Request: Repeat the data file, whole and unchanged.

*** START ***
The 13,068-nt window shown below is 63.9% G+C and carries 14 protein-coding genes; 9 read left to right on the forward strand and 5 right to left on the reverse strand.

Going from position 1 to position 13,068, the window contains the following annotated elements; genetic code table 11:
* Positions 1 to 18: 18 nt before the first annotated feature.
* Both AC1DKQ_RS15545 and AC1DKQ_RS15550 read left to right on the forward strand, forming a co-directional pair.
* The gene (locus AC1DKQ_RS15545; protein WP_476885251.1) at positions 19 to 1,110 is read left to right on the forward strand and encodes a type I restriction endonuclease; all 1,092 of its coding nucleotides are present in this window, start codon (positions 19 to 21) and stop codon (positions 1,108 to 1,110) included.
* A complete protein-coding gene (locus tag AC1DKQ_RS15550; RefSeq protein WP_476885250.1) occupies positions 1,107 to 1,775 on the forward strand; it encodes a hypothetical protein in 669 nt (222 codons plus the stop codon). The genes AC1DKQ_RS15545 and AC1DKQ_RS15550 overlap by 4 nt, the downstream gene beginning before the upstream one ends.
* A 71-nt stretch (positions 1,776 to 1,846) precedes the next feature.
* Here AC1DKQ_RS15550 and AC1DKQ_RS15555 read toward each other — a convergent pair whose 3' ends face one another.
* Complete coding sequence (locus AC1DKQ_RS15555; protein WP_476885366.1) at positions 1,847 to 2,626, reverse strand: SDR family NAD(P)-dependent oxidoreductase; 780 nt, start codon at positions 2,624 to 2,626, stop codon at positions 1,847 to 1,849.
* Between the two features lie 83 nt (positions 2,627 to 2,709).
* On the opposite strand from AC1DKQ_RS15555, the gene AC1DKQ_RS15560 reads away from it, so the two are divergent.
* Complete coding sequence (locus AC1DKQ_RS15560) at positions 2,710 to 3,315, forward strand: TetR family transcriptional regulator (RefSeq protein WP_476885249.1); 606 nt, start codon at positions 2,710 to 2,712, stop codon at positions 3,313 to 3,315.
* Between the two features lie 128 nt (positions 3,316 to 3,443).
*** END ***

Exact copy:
The 13,068-nt window shown below is 63.9% G+C and carries 14 protein-coding genes; 9 read left to right on the forward strand and 5 right to left on the reverse strand.

Going from position 1 to position 13,068, the window contains the following annotated elements; genetic code table 11:
* Positions 1 to 18: 18 nt before the first annotated feature.
* Both AC1DKQ_RS15545 and AC1DKQ_RS15550 read left to right on the forward strand, forming a co-directional pair.
* The gene (locus AC1DKQ_RS15545; protein WP_476885251.1) at positions 19 to 1,110 is read left to right on the forward strand and encodes a type I restriction endonuclease; all 1,092 of its coding nucleotides are present in this window, start codon (positions 19 to 21) and stop codon (positions 1,108 to 1,110) included.
* A complete protein-coding gene (locus tag AC1DKQ_RS15550; RefSeq protein WP_476885250.1) occupies positions 1,107 to 1,775 on the forward strand; it encodes a hypothetical protein in 669 nt (222 codons plus the stop codon). The genes AC1DKQ_RS15545 and AC1DKQ_RS15550 overlap by 4 nt, the downstream gene beginning before the upstream one ends.
* A 71-nt stretch (positions 1,776 to 1,846) precedes the next feature.
* Here AC1DKQ_RS15550 and AC1DKQ_RS15555 read toward each other — a convergent pair whose 3' ends face one another.
* Complete coding sequence (locus AC1DKQ_RS15555; protein WP_476885366.1) at positions 1,847 to 2,626, reverse strand: SDR family NAD(P)-dependent oxidoreductase; 780 nt, start codon at positions 2,624 to 2,626, stop codon at positions 1,847 to 1,849.
* Between the two features lie 83 nt (positions 2,627 to 2,709).
* On the opposite strand from AC1DKQ_RS15555, the gene AC1DKQ_RS15560 reads away from it, so the two are divergent.
* Complete coding sequence (locus AC1DKQ_RS15560) at positions 2,710 to 3,315, forward strand: TetR family transcriptional regulator (RefSeq protein WP_476885249.1); 606 nt, start codon at positions 2,710 to 2,712, stop codon at positions 3,313 to 3,315.
* Between the two features lie 128 nt (positions 3,316 to 3,443).